Fig. 4: Columnar section of the Lower Buntsandstein exposed in the western quarry on the Heeseberg with stromatolite-bearing horizons (according to Hauschke et al. 1988; Paull & Peryt 2000, Röber et al. 2006a, b); right: complex stromatolite (photo: H.-G. Röhling).

A shallow lake or, according to more recent studies, a shallow marginal bay of a sea is usually assumed to be the formation area for the sequence of layers with oolites and stromatolites, such as those found on the Heeseberg (terminal lake or playa lake; e.g. Paul 1982, 1993, 1999, Paul & Peryt 2000, Röhling 2013, Heunisch & Röhling 2016; marine influence according to Usdowski (1963) Weidlich (2007) Stromatolites are columnar or nodular formations in the rock that often look like cauliflowers and are finely parallel laminated inside (Fig. 4, 5) They have been known since the Precambrian, in whose deposits they occur particularly frequently, the oldest being around 3.5 billion years old (Gehler et al. 2008, Hochsprung et al. 2011).

Fig. 5: Stromatolite from the Lower Buntsandstein at Heeseberg (Photo: Martin Meschede)

Since stromatolites still grow in some marine areas, lagoons and lakes (e.g. Hamelin Pool in Western Australia, Fig. 6), it is fairly well understood how they are formed. Some cyanobacteria and other microorganisms produce lime, while others secrete a slimy coating. Under favorable conditions, such microorganisms can form so-called microbial mats. After a while, the precipitated lime, along with fine particles captured by the mucus, bury the microbial mat and the process begins again. In this way, numerous thin limestone crusts are deposited rhythmically on top of each other and a stromatolite grows (Fig. 5; e.g. Paul & Peryt 2000, Gehler et al. 2008). The fact that stromatolites became rarer with the onset of the Cambrian is probably due to microbial mats being grazed by the invertebrates that then appeared. Today, stromatolites are therefore only found in waters where hardly any other organisms can live, such as in some bays on the coast of Australia, where the water is very warm and salty.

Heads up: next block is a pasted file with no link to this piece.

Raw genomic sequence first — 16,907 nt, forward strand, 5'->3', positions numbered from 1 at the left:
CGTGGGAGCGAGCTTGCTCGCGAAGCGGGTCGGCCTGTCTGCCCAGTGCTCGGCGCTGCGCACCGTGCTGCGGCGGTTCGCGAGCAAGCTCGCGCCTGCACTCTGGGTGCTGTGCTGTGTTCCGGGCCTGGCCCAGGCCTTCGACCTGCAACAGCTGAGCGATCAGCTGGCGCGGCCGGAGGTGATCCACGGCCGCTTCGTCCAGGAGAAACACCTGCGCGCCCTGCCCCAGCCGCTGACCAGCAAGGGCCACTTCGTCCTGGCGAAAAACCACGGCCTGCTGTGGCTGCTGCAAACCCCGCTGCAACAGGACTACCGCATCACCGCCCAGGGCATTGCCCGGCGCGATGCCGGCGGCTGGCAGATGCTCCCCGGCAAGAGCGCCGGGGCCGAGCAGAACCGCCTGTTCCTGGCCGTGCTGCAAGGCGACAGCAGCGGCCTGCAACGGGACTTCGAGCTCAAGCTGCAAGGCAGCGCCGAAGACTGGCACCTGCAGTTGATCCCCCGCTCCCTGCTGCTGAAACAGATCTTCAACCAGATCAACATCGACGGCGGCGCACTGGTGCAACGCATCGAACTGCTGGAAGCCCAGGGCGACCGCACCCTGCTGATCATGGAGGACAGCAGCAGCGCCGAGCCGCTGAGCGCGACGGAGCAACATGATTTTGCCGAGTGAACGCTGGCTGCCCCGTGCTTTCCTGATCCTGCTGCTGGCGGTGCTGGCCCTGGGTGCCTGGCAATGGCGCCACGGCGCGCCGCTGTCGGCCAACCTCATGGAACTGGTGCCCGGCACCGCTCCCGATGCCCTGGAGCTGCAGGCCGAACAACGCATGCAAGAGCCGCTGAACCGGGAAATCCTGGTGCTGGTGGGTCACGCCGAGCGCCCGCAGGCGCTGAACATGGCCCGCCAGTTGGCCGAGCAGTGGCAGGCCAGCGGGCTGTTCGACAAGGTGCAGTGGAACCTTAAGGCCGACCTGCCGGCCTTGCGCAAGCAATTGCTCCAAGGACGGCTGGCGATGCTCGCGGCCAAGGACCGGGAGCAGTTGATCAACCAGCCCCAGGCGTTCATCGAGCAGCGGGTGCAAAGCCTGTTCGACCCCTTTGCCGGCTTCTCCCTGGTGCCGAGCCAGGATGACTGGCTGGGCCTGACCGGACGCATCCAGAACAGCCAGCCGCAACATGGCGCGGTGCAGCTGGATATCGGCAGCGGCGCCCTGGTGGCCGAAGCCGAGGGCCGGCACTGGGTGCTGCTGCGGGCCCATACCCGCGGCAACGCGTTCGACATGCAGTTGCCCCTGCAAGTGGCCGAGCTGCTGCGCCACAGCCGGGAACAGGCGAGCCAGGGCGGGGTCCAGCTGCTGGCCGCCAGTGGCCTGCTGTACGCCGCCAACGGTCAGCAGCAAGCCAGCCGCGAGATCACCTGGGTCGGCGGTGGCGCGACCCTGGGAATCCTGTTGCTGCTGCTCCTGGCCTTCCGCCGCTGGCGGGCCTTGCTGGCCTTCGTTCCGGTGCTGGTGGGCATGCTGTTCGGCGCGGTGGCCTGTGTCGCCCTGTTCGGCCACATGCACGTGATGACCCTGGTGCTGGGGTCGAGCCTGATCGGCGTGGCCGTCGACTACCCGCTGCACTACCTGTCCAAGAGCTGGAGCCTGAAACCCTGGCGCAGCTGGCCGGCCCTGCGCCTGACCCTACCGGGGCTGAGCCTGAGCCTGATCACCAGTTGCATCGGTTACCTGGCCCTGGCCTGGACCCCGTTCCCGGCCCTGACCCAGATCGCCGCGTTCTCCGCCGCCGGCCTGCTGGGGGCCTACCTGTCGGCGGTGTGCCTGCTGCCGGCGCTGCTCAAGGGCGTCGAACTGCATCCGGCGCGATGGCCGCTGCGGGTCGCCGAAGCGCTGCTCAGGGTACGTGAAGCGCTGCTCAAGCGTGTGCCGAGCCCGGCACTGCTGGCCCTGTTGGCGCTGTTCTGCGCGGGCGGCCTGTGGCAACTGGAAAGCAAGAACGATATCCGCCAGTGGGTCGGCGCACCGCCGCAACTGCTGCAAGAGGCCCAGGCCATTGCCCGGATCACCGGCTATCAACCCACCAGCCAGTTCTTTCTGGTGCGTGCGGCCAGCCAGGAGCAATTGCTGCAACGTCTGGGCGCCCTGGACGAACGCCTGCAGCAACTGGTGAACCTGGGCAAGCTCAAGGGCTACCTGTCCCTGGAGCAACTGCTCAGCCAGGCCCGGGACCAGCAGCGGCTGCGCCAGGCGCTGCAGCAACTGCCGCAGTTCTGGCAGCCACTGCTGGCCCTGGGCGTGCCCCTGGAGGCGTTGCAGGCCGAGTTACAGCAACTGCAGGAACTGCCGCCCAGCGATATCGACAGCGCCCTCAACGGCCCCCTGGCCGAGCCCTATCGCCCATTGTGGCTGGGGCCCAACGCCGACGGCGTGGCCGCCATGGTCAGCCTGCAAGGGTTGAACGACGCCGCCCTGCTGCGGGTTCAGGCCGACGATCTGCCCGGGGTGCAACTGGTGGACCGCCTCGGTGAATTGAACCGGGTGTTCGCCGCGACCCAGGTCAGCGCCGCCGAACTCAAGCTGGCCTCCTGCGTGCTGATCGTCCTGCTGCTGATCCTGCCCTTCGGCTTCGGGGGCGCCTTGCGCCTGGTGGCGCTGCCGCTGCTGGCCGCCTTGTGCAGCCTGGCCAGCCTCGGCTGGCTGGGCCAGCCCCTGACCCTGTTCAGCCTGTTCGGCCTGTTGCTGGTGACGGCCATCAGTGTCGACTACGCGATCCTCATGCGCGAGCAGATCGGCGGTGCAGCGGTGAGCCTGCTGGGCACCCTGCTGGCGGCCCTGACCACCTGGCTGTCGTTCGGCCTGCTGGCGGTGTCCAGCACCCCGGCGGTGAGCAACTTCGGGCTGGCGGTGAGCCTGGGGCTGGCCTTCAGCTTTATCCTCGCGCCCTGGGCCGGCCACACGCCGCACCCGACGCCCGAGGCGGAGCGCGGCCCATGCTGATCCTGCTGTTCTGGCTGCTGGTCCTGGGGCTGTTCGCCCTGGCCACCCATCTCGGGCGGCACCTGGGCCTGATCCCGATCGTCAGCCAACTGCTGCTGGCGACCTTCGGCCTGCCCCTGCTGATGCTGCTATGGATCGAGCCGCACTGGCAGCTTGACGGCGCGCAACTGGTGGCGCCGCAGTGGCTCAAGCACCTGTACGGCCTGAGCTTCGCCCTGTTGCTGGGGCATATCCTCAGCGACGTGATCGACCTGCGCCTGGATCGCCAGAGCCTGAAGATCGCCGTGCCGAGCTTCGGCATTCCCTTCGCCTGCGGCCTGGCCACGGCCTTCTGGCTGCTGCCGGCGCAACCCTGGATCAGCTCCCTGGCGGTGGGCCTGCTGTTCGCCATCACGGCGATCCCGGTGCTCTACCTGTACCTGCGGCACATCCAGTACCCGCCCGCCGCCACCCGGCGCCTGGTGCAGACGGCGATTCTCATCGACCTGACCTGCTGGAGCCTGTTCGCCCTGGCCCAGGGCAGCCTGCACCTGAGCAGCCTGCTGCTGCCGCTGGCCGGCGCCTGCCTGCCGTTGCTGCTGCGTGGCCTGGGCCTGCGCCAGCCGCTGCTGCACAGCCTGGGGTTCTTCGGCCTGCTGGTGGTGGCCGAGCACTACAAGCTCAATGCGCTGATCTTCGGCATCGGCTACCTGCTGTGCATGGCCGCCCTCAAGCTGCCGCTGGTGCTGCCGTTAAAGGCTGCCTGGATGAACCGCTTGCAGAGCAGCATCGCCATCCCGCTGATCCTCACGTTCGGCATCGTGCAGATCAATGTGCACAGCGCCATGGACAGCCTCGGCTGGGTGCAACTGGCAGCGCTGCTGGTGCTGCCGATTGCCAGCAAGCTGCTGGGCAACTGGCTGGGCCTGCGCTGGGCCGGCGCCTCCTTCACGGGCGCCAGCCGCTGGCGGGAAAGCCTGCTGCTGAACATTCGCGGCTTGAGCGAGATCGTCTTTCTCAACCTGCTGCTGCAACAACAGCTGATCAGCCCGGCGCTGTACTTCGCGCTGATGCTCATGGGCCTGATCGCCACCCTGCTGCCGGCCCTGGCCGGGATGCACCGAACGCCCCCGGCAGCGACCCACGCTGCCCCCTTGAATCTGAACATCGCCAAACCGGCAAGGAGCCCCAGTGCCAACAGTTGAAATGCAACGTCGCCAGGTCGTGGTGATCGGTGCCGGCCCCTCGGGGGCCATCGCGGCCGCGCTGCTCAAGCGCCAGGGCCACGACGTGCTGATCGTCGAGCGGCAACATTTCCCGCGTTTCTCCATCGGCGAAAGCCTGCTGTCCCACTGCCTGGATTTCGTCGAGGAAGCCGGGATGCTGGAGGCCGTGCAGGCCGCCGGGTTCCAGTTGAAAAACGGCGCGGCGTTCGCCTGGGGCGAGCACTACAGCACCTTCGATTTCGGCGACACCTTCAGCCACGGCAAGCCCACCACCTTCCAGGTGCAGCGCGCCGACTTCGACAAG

Fig. 6: Recent stromatolites in Hamelin Pool, Marine Nature Reserve, Shark Bay, Western Australia. (Photo: Pixabay).